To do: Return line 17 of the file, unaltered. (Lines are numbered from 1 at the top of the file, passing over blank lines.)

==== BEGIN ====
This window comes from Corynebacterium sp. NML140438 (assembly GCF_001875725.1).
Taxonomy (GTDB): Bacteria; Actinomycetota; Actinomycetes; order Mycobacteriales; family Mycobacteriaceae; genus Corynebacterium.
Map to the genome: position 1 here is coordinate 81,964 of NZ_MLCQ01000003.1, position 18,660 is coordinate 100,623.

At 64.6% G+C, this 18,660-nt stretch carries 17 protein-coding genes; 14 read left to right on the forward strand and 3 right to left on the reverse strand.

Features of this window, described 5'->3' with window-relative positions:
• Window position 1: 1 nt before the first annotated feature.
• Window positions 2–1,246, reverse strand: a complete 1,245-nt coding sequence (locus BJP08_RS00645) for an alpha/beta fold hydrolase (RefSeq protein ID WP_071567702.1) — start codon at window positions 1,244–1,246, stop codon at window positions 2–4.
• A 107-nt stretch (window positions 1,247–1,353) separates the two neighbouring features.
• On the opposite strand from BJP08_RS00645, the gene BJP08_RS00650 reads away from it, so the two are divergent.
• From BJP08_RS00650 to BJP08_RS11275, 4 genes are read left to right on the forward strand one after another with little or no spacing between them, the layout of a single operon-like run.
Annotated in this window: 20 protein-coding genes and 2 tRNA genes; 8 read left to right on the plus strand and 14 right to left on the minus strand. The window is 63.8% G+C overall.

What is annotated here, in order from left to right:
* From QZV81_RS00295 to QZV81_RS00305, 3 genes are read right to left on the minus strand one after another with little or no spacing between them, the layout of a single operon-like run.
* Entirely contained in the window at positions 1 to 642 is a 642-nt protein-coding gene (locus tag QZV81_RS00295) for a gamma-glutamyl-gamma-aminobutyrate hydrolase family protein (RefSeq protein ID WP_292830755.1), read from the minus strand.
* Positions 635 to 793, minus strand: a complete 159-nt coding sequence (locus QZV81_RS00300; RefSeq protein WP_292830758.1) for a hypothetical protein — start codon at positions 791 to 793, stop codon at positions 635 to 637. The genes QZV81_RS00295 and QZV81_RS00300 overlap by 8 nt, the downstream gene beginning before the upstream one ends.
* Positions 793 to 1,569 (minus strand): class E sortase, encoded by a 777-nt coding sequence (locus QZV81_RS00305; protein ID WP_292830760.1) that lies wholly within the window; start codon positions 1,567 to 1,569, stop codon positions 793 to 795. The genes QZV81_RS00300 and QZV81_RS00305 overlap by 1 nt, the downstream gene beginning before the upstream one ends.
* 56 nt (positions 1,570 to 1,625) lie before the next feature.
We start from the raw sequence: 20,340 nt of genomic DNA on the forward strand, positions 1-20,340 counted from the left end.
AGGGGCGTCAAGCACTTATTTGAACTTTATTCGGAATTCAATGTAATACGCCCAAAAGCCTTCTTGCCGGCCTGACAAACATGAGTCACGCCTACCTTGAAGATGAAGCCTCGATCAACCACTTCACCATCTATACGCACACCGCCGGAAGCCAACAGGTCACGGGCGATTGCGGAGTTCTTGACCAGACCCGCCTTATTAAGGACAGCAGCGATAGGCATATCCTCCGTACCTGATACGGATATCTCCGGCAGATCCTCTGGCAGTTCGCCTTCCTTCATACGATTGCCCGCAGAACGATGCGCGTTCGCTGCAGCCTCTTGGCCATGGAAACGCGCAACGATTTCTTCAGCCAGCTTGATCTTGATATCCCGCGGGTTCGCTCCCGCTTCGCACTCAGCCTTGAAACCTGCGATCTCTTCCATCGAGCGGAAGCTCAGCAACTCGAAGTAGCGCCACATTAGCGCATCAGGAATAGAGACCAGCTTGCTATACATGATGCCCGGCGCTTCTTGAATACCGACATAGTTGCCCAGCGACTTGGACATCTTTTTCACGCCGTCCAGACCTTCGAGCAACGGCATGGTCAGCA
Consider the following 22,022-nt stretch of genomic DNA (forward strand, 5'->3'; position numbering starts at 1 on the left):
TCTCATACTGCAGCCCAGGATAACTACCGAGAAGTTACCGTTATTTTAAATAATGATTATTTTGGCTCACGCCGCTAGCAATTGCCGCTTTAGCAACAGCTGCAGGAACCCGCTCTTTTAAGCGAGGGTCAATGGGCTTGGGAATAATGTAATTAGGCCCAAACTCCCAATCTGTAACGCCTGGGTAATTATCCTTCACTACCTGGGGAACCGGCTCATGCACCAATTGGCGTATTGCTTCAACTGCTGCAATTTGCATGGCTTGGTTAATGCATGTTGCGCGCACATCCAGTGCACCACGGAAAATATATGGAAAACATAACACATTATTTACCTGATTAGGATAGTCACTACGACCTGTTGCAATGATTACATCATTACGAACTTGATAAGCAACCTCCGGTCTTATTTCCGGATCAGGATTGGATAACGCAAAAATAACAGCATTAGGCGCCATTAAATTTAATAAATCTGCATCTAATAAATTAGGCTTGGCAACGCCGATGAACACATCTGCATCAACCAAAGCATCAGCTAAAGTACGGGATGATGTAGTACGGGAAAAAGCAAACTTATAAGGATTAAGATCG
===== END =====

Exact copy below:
* 56 nt (positions 1,570 to 1,625) lie before the next feature.